15. doctorfunke - Sep 16, 2010 at 10:16 AM

    “I don’t like that bird!”

  16. doctorfunke - Sep 16, 2010 at 10:19 AM

    I will respectfully point out that the main factor of this debate was for pitchers under the age of 23. Buchholz was born in 1984 which makes him ineligible for this debate. But you’re right, he is a good pitcher who is having a good season.

  17. BleedGreen - Sep 16, 2010 at 11:13 AM

    Cole Hamels is only 26. I choose him to build around.

  18. Fecteau - Sep 17, 2010 at 8:59 AM

    For the record you’re right doctorfunke that Clay is 25 and the article is allegedly about 23 year olds. I didn’t read the article just looked at the players on the list after seeing YOUNG picther and not pitchers under 23… Which is why I posted such, and for that I’m sorry…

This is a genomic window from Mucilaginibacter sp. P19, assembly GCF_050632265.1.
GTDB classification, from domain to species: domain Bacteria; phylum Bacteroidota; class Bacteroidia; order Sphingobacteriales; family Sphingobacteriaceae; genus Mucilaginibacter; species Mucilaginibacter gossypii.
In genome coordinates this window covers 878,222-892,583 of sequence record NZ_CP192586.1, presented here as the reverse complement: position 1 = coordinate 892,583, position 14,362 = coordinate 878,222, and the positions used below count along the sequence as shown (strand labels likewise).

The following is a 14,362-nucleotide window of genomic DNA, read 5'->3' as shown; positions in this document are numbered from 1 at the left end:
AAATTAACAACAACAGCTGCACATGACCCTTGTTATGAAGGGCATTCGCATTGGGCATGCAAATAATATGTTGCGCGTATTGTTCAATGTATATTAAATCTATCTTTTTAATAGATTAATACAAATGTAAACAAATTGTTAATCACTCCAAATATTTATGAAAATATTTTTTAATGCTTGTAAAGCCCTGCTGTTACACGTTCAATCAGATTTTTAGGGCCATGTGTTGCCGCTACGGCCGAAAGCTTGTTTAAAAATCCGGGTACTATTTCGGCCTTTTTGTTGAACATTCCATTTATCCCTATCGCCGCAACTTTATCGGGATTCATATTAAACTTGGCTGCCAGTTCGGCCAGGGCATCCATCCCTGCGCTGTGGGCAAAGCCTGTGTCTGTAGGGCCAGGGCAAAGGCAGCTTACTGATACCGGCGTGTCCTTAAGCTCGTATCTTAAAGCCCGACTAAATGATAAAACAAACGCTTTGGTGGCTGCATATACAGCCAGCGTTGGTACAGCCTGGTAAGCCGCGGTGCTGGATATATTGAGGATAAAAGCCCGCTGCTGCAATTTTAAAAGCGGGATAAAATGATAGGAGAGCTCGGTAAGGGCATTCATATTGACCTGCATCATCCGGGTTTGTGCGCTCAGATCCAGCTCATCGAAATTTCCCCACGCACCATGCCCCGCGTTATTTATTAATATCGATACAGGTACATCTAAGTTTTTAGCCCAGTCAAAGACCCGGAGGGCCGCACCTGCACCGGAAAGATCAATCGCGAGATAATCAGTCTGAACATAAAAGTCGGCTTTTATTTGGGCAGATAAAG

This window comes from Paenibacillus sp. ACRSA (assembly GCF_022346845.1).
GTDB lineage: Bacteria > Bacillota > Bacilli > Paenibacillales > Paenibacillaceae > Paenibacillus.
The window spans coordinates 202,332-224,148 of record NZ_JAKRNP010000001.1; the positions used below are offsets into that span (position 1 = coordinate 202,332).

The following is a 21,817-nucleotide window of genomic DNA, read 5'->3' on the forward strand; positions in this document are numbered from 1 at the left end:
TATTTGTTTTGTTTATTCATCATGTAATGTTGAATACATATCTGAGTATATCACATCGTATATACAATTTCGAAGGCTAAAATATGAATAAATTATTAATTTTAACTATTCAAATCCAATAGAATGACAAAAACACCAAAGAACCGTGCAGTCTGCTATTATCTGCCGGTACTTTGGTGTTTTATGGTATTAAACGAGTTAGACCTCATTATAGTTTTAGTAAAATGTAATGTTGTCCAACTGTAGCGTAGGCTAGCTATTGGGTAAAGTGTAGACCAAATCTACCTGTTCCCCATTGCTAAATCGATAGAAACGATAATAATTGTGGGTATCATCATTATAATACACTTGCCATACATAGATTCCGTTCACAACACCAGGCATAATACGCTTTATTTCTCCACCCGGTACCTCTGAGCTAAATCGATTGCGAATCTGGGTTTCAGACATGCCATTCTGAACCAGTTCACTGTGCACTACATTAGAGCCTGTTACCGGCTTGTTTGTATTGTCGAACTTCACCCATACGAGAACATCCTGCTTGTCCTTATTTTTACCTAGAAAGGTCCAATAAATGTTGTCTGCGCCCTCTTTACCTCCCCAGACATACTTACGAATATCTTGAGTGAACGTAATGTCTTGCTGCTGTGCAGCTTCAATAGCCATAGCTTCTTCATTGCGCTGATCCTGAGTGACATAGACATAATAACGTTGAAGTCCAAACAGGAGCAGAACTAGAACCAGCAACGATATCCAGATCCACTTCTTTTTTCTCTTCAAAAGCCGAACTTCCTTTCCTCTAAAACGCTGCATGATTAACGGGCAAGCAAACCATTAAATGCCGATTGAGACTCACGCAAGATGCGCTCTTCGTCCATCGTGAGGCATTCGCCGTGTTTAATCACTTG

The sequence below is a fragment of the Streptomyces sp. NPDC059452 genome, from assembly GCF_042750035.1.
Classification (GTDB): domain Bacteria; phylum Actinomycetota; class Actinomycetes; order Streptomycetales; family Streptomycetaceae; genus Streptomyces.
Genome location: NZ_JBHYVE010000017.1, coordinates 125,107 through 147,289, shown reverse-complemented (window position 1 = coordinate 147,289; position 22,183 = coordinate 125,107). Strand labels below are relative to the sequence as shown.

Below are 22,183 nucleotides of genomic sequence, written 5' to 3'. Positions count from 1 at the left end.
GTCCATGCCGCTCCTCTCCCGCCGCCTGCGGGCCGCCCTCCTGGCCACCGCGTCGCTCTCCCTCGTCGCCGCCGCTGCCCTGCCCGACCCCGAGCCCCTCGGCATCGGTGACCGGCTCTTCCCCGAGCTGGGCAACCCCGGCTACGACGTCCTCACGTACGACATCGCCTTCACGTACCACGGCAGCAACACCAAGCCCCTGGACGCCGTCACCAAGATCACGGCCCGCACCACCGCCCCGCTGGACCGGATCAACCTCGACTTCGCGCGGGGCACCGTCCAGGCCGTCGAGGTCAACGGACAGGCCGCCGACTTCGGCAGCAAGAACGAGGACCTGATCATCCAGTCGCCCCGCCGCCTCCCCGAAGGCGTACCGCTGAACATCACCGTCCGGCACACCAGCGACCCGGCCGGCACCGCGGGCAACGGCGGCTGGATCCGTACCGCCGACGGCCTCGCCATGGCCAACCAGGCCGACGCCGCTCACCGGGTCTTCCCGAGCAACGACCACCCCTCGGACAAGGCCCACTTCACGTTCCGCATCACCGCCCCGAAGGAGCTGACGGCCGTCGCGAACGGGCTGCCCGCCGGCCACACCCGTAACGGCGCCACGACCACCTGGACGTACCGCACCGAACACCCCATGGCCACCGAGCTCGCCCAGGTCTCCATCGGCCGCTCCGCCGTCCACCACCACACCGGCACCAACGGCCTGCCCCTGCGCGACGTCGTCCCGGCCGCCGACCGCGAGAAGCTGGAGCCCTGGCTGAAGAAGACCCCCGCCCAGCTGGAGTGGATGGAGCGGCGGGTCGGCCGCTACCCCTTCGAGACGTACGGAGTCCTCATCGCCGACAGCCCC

But if you do your research, which it seems the writer didn’t properly do, you’ll see that two of those players, albeit just recently, are 24 years of age. One’s B day in in July and the others in August of 86, which makes them now 24. Tommy Hanson is one and Jaime Garcia is the other… So this article doesn’t even hold to its own standards, meaning that Felix Hernandez and Clay Buccholz SHOULD be on the list, Strasburg off, let’s see him pitch more than 10 games in the MLB to decide if he’s a franchise player, and make it the 25 and under list to build your team around…
    And Clay better be #1 or you’re an idiot. 2nd in the MLB in ERA, and in a division where the Blue Jays and Orioles are the red headed step children but would probably have a chance at contending in Hernandez’s Western division… Don’t forget that no-no in his 2nd game…